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Native American composer scores ‘Last of the Mohicans’ for film festival opening
Native American composer scores ‘Last of the Mohicans’ for film festival openingApril 04, 2007Christine Fawcett-Shapiroinfo@syrfilm.com
Native American composer Brent Michael Davids will join members of the Syracuse Symphony Orchestra and the Society For New Music to perform his orchestrated full score for the 1920 silent film “The Last of the Mohicans” Wednesday, April 18, at 7 p.m. at the Syracuse Area Landmark Theatre to open the Fourth Annual Syracuse International Film Festival (SIFF).
Davids’ original score will be performed live during the screening of the 73-minute classic silent film, which stars Wallace Beery. During the concert, Davids will perform with a large number of Native American percussion instruments and a handmade flute fashioned from quartz crystal, which he created. The Society of New Music core ensemble, with members of the Syracuse Symphony Orchestra, will comprise the chamber orchestra.
This world premiere event will be recorded for a DVD, which will be packaged and marketed by the Syracuse International Film Festival. It is scheduled to be screened nationally on PBS.
“This event creates a major intersection that epitomizes the fundamental mission of the Syracuse International Film Festival,” says SIFF Artistic Director Owen Shapiro. “We began this festival in order to bring an international spotlight on our city and to use the cinema as common ground for dialogue among peoples of all nationalities, religions and races. The Native American community is central to the history and life of our area, and this event is a creative way to recognize this history through the works of contemporary artists. Bringing together the talents of Brent Michael Davids and the musicians from the Syracuse Symphony and from the Society For New Music speaks to the kind of collaborations the film festival has nurtured from its inception.”
Davids is an award-winning and internationally acclaimed composer and musician. He was raised in Wisconsin, where the only remaining Mohican citizens of his tribe now reside. His ancestors lived in Stockbridge, N.Y., near the Oneida Indian Nation, after they were forced to leave Stockbridge, Mass.
Davids will spend two weeks this month giving workshops and media interviews, rehearsing, performing and recording. The workshops will take place in the four Syracuse City School District high schools and at the Onondaga Nation and the Oneida Nation. He will provide a role model for young Native Americans to show ways they might connect their traditional way of life and creativity with the contemporary world. In the Syracuse high school workshops, Davids will work musically with students to help break stereotypes of what Native American music sounds like and is capable of expressing. Blocks of complimentary tickets for the April 18 premiere at the Landmark Theatre will be provided for the high school students participating in the workshops and for students at the Onondaga Nation and Oneida Nation.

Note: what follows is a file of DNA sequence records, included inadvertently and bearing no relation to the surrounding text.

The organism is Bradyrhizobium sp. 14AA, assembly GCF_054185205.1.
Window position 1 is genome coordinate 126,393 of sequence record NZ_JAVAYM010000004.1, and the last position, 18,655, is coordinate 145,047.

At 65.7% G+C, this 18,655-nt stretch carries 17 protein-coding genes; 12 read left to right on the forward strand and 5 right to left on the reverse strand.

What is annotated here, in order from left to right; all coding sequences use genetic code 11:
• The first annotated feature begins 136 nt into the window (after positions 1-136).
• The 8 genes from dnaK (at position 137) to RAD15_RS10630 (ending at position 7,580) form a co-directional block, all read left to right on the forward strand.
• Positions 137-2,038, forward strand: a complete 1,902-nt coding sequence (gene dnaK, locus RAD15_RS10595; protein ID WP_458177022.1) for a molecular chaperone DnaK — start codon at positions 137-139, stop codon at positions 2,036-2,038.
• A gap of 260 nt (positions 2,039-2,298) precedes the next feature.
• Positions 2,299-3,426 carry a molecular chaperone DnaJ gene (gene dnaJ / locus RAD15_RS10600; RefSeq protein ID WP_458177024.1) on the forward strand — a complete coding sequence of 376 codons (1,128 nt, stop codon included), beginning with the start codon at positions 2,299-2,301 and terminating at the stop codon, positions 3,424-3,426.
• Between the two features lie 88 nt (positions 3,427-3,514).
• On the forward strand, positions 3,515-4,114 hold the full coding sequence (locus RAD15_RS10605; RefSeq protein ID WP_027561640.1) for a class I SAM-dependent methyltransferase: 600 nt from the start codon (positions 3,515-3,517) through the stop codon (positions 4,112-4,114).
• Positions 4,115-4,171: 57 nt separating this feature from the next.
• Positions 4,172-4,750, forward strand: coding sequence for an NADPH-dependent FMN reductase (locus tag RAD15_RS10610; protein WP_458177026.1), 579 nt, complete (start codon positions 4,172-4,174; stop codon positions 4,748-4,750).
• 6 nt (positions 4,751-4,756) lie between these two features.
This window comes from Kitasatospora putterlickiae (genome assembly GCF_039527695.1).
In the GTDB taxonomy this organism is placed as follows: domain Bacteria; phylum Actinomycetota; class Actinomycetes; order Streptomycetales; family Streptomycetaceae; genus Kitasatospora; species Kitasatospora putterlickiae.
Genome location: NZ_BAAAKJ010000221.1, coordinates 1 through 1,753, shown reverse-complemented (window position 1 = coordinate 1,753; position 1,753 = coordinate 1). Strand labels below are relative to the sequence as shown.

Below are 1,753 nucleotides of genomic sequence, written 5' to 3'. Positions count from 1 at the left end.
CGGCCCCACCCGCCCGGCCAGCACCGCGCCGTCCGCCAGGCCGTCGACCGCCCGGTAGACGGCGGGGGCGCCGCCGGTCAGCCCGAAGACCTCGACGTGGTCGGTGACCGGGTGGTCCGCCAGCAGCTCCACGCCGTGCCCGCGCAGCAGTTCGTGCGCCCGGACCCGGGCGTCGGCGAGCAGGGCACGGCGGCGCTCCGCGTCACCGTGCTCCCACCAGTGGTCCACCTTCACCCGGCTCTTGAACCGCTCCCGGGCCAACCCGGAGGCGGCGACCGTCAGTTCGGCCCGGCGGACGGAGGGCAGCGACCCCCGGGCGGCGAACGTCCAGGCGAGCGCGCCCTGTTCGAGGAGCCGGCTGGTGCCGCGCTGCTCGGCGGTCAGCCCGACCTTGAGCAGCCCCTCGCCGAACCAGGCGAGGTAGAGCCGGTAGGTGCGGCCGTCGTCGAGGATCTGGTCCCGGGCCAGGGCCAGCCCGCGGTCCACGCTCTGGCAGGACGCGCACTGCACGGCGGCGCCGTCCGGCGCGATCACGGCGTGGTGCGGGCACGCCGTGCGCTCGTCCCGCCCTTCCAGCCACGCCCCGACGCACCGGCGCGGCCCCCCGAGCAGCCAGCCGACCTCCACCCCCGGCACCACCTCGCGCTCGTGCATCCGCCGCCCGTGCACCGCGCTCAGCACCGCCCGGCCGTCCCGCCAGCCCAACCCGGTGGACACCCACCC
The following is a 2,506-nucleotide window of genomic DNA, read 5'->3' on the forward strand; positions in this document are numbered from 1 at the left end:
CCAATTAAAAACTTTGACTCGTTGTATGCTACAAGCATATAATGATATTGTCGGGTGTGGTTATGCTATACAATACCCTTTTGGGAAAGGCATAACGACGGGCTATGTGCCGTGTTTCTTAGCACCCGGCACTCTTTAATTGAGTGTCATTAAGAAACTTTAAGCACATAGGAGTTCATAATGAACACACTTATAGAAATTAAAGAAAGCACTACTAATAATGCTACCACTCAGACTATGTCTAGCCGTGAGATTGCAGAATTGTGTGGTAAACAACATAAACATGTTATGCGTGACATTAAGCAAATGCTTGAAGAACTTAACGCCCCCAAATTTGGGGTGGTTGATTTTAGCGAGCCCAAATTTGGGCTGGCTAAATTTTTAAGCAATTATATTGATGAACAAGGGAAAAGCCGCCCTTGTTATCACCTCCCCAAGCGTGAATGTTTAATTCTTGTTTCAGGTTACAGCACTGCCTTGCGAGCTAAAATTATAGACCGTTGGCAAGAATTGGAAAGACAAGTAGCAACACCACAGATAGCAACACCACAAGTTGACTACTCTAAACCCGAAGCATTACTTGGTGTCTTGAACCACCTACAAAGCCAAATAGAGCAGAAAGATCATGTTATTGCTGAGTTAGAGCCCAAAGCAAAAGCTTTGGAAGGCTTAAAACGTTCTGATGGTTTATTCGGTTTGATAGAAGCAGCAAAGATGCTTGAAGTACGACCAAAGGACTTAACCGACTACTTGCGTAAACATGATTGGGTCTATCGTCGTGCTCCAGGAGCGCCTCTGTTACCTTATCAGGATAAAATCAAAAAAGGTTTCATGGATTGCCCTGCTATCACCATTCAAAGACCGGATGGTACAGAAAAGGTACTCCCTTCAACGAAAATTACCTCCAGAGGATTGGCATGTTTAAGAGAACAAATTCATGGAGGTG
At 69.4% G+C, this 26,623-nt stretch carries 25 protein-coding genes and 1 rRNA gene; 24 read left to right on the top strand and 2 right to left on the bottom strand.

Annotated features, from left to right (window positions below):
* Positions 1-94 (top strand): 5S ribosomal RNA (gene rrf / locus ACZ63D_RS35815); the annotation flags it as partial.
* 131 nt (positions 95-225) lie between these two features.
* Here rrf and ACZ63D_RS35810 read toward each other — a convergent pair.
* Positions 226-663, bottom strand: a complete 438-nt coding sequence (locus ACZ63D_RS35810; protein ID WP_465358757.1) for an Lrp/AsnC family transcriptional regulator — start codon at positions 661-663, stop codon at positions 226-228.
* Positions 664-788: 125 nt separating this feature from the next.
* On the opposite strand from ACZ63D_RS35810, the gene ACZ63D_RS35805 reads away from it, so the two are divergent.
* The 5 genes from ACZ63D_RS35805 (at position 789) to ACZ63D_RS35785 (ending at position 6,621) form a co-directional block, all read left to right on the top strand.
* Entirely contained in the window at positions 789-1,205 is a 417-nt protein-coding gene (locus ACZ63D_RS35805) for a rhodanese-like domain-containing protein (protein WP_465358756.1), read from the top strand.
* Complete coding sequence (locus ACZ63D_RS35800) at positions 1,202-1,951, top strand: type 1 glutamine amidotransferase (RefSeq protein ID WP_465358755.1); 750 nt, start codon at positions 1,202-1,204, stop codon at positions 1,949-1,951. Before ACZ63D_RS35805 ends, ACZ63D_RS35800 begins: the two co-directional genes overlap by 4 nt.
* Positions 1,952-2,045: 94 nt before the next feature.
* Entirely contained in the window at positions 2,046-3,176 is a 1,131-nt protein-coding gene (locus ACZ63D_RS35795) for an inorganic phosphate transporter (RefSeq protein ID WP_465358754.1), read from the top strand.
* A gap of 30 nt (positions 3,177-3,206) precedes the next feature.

The Syracuse International Film Festival, now in its fourth year, is a competitive film event of more than 120 independent films and videos from 32 countries. Filmmakers from around the world come to Syracuse to participate in seminars and special events such as this world premiere. It is a production of Point of Contact, a nonprofit organization that fosters opportunities for creative scholarship, critical thinking and original art to enhance and enrich the cultural life of the community. With support from Syracuse University, Le Moyne College and many businesses, foundations and individuals, the SIFF has become Point of Contact’s largest production.
The Society For New Music in Syracuse is the oldest, and only year-round, new music organization in New York state outside of Manhattan. Founded in 1971, the society acts as a catalyst for the continued growth of the Central New York musical community, bringing new music to as broad an audience as possible through performances, broadcasts and cable TV.
The Syracuse Symphony Orchestra is an ensemble of national acclaim. The Symphony boasts 79 musicians and a conducting staff of international caliber and performs 193 full-orchestra and chamber ensemble concerts throughout Central and Northern New York, reaching more than 225,000 audience members during its 39-week season.
Central New York is the perfect place for this premiere since this is where James Fenimore Cooper grew up, where the Iroquois Confederacy was formed, and where two of those nations continue to be active — one in more traditional, ecological areas and one taking a more modern path. Organizers believe this project will have a positive impact locally, building community among diverse populations in the region by bringing people together to dialogue through the collaborative mediums of music and cinema. It will also give Native Americans an opportunity to present an often-misunderstood historic time in a new way and share that with the general public.
For more information on the April 18 event and the film festival, see http://www.syrfilmfest.com.